When Tambu is first pulled out of school, something that shakes her to the core, the reasons both of her parents give her for why this is acceptable have to do with the fact that Tambu is female. By paying close attention to Tambu's thoughts and observations as she goes on to fight for her education and specifically, as she observes the lives of other women around her, the novel presents a wide range of ways for womanhood to look—though even with so much difference in education, marital status, or westernization, Tambu recognizes that all of the women in her family are still treated as inferior to the men around them.
When Tambu is first pulled out of school and complains to Jeremiah and Mainini about it, they both say much the same thing: Tambu's job in life, as a woman, is to get married, have babies, and care for her future family. As a child, Tambu finds this ridiculous since she has the example of Maiguru to look up to. In her assessment, Babamukuru is the one who looks after Maiguru in a big, luxurious house, and she isn't trapped by poverty or her husband. She is, as far as Tambu is concerned, free of the constraints that society puts on women like Mainini. Though Tambu remains mostly unwilling to reevaluate her initial assessment, the observations about Maiguru's life that Tambu is able to make after coming to live with Maiguru and Babamukuru paint a very different picture of what Maiguru's life is actually like. Despite being a highly educated working woman, Maiguru doesn't have control over her paychecks or agency in how to parent her children. Though her home is, by Tambu's standards, lavish, the adult Tambu who narrates the novel is able to point out things that betray the fact that Maiguru and Babamukuru live on a tight budget and cannot actually afford everything. Maiguru also defers to her husband for every decision—something that indicates strongly that despite Maiguru's seemingly luxurious life, she's just as powerless as the other women around her when it comes to dealings with men.
This powerlessness is most apparent during holiday gatherings when the four branches of Babamukuru's family—his family, Jeremiah's family, his sister Gladys's family, and brother Thomas's family—all convene at Jeremiah's homestead, and it becomes even more pronounced when Tambu's maternal aunt Lucia comes to stay to help with Mainini's pregnancy. As the oldest brother, Babamukuru assumes the role of the family patriarch. As his wife, Maiguru is in charge of planning meals, providing food, and cooking for two-dozen extended family members. Maiguru conceptualizes this task not as an honor, but a burden put upon her. Though she does eventually put her foot down and refuse to attend Christmas festivities at the homestead, being shouldered with this responsibility in the first place suggests that her status as an educated woman doesn't mean she's not expected to serve her husband's family. On the other hand, because Gladys is part of the patriarchal line, she's a respected figure at these gatherings and when Babamukuru calls a family meeting, she's the only woman invited to participate—even though the reason for the meeting has nothing to do with her.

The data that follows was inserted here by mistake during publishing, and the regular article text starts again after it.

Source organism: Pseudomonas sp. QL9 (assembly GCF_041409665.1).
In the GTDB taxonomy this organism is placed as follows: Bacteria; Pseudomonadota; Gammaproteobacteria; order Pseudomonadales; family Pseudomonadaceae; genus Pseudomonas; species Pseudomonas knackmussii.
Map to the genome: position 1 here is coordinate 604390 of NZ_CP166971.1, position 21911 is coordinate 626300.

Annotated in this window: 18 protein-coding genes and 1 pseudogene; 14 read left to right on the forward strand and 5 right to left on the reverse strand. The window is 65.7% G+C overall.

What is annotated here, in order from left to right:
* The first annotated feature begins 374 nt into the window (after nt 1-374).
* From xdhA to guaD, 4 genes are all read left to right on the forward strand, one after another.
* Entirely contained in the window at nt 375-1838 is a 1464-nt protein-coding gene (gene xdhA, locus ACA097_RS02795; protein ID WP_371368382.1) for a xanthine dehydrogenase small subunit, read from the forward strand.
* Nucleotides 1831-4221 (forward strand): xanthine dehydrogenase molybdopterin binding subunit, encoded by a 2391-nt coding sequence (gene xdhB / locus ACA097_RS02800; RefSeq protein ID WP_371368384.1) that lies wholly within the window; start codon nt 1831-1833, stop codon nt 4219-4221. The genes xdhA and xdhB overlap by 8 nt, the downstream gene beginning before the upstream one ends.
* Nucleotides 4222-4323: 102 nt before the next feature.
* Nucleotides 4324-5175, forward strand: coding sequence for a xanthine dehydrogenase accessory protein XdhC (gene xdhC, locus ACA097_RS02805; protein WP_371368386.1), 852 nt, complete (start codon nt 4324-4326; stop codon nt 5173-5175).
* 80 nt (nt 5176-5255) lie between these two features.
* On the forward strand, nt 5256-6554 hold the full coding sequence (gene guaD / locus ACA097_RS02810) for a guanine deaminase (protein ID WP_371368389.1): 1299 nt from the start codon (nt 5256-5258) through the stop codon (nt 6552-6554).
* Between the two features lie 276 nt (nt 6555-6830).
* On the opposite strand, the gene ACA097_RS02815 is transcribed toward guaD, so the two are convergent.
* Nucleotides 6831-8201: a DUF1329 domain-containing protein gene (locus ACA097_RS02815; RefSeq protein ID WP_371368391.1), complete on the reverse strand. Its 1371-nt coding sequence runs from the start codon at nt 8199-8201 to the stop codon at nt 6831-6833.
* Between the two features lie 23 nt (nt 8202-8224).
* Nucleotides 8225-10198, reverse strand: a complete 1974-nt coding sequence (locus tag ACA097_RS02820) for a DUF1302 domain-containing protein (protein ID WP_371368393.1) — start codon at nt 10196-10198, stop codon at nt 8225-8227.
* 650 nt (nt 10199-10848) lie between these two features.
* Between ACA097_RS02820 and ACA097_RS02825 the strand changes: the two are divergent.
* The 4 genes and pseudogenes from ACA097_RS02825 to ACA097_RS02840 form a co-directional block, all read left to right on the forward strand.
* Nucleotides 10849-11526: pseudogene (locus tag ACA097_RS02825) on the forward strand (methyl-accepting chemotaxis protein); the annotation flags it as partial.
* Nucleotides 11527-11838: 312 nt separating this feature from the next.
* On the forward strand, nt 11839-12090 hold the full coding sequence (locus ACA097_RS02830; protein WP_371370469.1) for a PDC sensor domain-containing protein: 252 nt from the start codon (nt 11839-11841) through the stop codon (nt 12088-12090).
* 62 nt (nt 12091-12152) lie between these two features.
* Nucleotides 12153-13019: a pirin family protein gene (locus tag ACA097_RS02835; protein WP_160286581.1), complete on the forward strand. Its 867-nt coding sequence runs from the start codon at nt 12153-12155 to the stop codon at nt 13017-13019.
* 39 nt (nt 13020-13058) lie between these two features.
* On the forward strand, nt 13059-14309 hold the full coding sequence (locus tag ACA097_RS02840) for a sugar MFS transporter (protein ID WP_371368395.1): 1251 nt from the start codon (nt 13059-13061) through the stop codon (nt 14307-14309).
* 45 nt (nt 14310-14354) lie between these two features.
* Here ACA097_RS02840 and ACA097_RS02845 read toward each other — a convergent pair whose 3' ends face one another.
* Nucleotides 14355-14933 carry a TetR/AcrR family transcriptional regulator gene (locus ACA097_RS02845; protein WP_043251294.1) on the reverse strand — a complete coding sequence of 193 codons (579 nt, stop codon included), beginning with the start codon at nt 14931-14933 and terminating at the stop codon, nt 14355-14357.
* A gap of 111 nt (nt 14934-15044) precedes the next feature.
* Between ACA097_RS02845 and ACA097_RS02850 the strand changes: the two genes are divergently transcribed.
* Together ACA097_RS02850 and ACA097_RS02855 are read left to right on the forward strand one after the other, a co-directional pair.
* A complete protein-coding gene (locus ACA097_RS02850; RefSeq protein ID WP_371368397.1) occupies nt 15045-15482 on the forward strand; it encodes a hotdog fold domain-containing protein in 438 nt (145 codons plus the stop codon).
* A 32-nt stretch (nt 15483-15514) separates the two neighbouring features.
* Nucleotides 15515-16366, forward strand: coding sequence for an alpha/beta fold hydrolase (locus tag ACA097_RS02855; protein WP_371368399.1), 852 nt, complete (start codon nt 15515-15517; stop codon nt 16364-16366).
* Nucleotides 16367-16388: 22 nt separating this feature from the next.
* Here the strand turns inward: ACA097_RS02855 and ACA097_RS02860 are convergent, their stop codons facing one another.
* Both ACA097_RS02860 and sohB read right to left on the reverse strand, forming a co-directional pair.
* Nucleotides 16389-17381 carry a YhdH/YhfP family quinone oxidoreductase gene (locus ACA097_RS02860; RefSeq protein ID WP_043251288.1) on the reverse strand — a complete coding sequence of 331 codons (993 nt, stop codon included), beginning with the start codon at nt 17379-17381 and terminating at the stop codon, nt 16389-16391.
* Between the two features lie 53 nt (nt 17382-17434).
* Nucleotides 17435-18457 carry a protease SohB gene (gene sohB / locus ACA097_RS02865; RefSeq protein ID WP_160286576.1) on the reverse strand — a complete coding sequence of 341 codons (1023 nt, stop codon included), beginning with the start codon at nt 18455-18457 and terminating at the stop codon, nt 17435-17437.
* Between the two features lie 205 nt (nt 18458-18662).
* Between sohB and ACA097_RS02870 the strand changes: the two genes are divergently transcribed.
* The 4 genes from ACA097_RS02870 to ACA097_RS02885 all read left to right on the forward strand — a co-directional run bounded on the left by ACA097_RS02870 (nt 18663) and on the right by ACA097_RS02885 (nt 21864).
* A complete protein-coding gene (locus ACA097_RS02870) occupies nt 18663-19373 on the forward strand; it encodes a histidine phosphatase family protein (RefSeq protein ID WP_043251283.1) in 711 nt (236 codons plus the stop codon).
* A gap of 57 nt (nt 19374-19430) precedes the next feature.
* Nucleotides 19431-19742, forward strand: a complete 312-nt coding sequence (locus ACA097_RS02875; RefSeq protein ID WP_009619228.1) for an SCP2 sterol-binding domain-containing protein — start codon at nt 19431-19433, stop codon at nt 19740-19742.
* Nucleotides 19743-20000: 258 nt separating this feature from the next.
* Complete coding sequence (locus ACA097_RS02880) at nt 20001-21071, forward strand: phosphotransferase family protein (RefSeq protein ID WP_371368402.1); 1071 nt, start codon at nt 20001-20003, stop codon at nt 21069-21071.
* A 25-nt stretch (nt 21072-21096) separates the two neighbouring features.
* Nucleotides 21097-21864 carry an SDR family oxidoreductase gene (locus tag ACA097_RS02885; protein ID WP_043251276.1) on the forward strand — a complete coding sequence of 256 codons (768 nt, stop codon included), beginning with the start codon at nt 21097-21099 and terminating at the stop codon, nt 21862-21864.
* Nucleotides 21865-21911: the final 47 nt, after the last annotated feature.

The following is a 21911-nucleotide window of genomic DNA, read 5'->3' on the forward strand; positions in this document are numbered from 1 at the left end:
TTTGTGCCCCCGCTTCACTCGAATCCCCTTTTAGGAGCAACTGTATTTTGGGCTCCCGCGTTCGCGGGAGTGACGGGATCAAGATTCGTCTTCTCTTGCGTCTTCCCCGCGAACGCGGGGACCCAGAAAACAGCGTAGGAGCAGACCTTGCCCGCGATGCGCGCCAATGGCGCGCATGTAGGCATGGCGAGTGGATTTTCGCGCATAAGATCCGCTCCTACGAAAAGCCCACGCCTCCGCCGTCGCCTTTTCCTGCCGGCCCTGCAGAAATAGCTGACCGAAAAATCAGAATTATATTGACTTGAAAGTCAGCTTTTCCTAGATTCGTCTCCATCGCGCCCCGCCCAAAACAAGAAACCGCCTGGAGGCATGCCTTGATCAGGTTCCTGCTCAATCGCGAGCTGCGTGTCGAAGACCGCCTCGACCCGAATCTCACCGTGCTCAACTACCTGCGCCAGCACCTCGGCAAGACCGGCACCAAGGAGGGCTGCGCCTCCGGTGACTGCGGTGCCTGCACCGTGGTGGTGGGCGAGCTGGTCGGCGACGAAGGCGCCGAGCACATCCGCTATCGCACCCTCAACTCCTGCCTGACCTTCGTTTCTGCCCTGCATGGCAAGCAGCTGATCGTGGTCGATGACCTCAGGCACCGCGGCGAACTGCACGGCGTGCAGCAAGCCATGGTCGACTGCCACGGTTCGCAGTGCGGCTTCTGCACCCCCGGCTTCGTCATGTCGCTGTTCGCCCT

The subject of the meeting is Lucia, Maini's younger sister who is unmarried, in her mid-thirties, and pregnant with Takesure's baby, who is a distant cousin of Babamukuru's who was sent to Jeremiah's homestead to help Jeremiah manage. When Lucia isn't invited to participate in this meeting, it indicates that the men don't value Lucia's take on events and don't believe she has any right to voice her opinions regarding how the situation should be resolved. Though Lucia does insert herself into the meeting and tell the truth—that both Takesure and Jeremiah have been sleeping with her, though Jeremiah waited until after she was pregnant to do so—the men still attempt to lob ludicrous accusations at her. Takesure attempts to accuse her of witchcraft, while Jeremiah tries to claim the baby as his and use this as reasoning to take Lucia as a second wife. Notably, while Babamukuru wasn't going to allow Jeremiah to marry Lucia, he was going to allow these accusations to stand if Lucia hadn't defended herself.